Finally. FINALLY! Vegas won today at Woodbine. He’s always had lots of talent. But way too much bad luck, and just a little too much goofiness has hindered him. He is an enormously strong horse who looks rather more like a cart horse than a racehorse. Known affectionately as the “police horse”… or sometimes “big donkey”. He’s so strong that often riders have been unable to rate him. But he was pretty good this time and waited until he was supposed to run instead of burning himself out in the first quarter mile.

Loula Had a Colt

Just home from work… I would have been home earlier, but as I was pulling out of the driveway, Linda sent her brother running after me. Loula was in labour out in the paddock. So I ran back and brought her into her stall. We had quite an audience for the birth. Linda’s brother, her friend Kelly, and her two young nieces were all there visiting the other two foals. Exceptionally good timing on their parts.

Anyway, it all went quite normally. So normally that Loula thought it would be good to stop and have a hay snack while the foal was halfway born. Great idea Loula. She started choking. Quite a bad choke actually. I massaged the left side of her throat a little bit and squirted some water in her mouth with a syringe. All the dramatic gagging was bit frightening for the visitors, and dad hustled the girls away shortly after the birth. I think maybe he was worried the mare would die in front of the kids. But after ten or fifteen minutes she spit out a bunch of goopy hay and was back to normal. The delivery was easy. I helped a bit by pulling his front feet out, but Loula could have managed nicely on her own.

When I left, the colt was up and trying to nurse. He’s a huge chestnut with lots of chrome. Very strong and handsome. He’s by Old Forester, who is a young stallion, but has produced pretty well already.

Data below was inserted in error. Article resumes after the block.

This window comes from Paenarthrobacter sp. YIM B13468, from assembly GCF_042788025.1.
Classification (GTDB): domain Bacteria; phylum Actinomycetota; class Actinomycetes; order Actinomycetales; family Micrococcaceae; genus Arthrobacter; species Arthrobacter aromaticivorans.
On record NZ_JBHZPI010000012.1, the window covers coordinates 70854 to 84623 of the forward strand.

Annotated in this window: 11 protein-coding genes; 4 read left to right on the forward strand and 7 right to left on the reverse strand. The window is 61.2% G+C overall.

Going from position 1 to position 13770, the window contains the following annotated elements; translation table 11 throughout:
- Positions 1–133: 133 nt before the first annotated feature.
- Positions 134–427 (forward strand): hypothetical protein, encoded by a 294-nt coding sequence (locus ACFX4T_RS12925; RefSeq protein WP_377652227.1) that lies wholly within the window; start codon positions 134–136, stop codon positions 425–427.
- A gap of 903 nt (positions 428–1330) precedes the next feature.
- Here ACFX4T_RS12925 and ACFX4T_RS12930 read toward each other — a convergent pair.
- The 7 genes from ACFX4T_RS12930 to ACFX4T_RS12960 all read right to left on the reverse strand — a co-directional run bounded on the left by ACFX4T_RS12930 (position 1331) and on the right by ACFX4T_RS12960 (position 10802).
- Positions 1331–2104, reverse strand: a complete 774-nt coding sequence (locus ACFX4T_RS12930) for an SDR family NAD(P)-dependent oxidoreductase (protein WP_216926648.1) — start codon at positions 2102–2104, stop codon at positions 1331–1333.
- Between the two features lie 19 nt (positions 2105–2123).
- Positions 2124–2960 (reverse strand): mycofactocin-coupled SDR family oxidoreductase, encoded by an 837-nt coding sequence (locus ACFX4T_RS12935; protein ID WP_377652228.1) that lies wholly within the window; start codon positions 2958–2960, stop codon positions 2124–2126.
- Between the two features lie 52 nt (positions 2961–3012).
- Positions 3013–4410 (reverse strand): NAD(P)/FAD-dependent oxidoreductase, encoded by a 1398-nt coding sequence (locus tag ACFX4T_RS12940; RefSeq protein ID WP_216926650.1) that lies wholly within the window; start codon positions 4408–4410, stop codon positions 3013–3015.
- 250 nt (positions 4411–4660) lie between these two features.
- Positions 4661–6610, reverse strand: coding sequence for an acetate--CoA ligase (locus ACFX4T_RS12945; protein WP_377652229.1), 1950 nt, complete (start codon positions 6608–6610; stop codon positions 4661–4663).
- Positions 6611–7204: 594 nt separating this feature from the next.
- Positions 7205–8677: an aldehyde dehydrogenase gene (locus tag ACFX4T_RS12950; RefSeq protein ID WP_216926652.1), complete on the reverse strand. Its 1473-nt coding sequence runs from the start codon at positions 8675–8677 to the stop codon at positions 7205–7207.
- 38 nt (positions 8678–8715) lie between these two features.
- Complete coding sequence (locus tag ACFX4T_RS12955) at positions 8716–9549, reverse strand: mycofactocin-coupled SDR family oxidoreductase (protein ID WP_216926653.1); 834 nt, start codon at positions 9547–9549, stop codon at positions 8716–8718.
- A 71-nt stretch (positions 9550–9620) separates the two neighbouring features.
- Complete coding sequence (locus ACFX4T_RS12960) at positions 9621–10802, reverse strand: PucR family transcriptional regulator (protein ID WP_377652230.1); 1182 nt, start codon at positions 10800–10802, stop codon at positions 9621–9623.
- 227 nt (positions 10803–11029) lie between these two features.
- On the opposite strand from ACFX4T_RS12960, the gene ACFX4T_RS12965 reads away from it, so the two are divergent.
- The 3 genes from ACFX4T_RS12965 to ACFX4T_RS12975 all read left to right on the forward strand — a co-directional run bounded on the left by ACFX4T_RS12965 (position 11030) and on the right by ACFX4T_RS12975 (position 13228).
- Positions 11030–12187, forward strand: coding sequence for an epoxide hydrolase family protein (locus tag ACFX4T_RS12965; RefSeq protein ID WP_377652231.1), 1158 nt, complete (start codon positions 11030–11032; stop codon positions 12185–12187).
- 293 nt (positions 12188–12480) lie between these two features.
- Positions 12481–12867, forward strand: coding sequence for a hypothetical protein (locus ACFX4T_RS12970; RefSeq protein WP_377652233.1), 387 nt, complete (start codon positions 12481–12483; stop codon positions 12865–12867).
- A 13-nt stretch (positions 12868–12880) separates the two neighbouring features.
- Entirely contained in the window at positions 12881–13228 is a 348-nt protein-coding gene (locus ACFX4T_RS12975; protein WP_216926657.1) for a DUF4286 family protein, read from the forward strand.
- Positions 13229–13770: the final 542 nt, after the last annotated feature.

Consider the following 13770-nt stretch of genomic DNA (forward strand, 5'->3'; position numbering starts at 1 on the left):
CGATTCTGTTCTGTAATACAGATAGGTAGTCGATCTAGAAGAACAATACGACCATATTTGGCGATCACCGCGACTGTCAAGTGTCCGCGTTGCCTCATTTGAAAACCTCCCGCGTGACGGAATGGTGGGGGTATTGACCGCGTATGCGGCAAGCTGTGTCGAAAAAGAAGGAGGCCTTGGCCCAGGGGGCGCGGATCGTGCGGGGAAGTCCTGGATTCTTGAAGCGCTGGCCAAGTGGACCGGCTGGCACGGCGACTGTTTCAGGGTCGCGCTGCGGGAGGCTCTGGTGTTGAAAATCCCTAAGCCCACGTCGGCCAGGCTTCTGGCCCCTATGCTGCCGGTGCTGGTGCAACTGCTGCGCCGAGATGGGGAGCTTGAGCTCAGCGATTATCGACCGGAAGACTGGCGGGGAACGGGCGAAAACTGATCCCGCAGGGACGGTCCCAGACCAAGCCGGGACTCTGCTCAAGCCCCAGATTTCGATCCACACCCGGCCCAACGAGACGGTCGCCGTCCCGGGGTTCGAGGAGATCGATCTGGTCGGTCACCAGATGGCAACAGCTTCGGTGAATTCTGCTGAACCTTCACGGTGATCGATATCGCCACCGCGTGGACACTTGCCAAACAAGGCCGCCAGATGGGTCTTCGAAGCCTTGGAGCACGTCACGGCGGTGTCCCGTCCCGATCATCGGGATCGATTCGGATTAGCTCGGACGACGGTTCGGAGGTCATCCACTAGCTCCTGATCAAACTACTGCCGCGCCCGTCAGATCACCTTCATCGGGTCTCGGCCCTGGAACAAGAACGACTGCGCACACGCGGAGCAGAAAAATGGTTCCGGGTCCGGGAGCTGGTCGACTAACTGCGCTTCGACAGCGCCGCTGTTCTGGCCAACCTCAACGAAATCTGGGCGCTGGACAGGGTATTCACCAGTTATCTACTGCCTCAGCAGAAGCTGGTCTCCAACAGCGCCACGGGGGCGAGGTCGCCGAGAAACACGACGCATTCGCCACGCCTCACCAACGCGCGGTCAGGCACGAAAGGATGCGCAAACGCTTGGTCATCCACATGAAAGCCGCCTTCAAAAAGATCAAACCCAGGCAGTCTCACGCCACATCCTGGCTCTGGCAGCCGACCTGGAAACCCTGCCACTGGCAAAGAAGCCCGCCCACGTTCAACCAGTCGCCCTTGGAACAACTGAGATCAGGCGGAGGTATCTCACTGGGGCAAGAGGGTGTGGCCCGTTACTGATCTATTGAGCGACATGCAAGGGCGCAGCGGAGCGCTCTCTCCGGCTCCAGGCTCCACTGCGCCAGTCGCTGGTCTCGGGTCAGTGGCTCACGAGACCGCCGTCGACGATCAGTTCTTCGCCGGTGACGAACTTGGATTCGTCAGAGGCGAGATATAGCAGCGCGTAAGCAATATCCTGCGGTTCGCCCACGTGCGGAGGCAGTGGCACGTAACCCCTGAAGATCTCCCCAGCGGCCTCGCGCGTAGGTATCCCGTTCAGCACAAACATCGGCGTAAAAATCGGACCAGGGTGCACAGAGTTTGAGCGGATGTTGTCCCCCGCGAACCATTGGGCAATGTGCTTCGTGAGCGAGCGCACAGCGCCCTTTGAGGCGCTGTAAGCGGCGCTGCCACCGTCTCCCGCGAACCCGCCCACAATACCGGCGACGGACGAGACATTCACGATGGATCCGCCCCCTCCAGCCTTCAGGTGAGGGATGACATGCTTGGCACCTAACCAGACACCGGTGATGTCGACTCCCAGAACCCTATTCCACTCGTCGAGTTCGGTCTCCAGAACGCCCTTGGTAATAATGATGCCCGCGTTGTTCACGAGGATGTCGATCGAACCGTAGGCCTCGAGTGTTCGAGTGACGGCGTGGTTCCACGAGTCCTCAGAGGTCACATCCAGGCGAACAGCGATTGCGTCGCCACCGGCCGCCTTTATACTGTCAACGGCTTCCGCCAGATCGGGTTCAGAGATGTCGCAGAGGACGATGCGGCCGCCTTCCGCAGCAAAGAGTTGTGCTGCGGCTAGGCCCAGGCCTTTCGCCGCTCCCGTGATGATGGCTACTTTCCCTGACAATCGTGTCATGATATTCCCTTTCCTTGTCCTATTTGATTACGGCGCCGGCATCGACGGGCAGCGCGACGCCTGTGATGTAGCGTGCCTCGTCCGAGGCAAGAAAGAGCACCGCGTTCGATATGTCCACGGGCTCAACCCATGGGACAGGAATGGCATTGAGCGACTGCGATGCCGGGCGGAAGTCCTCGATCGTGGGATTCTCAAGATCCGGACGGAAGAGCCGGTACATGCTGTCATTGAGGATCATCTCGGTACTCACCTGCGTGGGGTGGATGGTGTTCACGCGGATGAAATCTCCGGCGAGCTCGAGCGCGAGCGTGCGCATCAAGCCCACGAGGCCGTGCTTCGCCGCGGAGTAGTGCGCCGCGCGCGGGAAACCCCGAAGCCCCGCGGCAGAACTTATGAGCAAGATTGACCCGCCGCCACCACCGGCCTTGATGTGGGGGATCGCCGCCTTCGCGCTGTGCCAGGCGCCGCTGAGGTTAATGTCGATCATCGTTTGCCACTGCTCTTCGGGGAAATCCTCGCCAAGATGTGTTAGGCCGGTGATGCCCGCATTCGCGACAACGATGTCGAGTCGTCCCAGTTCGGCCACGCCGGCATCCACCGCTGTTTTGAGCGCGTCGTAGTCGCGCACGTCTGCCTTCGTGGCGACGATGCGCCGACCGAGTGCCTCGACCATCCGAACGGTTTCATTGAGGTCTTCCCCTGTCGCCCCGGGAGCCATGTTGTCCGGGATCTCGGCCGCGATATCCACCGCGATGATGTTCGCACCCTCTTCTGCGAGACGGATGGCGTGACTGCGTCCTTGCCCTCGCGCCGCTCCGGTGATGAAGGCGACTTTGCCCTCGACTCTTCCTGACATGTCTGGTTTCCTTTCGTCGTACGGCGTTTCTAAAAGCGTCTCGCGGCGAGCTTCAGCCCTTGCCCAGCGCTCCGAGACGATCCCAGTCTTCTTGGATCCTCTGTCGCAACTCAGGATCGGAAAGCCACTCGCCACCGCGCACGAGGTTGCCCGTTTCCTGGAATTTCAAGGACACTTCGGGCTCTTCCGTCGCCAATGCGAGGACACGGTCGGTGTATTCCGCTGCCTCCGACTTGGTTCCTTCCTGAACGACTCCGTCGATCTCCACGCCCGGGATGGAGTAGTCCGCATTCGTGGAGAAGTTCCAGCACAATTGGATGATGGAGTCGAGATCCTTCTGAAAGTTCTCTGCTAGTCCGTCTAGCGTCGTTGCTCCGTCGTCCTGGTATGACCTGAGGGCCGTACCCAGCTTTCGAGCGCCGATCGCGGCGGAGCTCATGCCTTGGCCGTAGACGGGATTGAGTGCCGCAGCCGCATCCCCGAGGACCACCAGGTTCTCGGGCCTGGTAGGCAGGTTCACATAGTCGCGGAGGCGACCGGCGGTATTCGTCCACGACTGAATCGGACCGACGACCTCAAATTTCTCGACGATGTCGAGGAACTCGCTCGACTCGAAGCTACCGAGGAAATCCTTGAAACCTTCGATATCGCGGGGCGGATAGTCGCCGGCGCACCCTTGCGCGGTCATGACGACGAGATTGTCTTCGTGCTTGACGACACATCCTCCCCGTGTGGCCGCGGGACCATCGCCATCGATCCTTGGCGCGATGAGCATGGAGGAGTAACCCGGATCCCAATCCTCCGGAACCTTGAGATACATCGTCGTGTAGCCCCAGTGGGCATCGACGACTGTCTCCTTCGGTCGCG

I have to go back to help feed, so will take some photos then.

Treacherously Icy Footing

All week the footing here has been bad. Patches of glare ice everywhere. Which means, of course, no riding. It snowed yesterday though, and I thought it looked quite a bit better. So I brought Dressy in to tack her up. Because she has been getting some hair rubbed off on her loins (my beloved aussie saddle really just does not fit her), I switched her into the treeless saddle today (Barefoot London).

The weather was lovely. Bright sun and no wind, and starting to warm up just a little. We went around the front field first. Aaaannnnd…. yikes. There was ice under the snow. And neither Dressy nor I had the slightest idea where that ice was. We skidded and skittered down the long side of the field, and had one really bad out of control skid across the short end down by the road. We managed to safely navigate over to the driveway and we came up that instead of the side of the field. It was still a bit slippery, but nowhere near as bad as that cornfield. Wow.

So we went to the back of the farm instead and tried the back hay field. It was a lot better, but still not comfortable for Dressy or me.

At that point I gave up on any ambitions for mileage and took her home to the round pen, where we did some simple schooling at a walk. We practiced some nice round circles, backing, turns on the forehand, sidepassing… All the stuff that I neglect to do most of the time. Dressy is smart, and enjoys that sort of thing. So it ended up being very productive.

It’s supposed to jump up to +7C on Monday, and rain. If it then goes back below freezing, the ice is only going to get worse. Even my round pen will be unusable then 🙁

Got a new camera and took a few pictures today. I ended up hating it by the end of the day and took it back for exchange by evening. but here are a few pictures I took with it at work…

Barn cats live cold and very stressful lives in the winter

Parker, awaiting his turn to go out and play

 

Parker... still waiting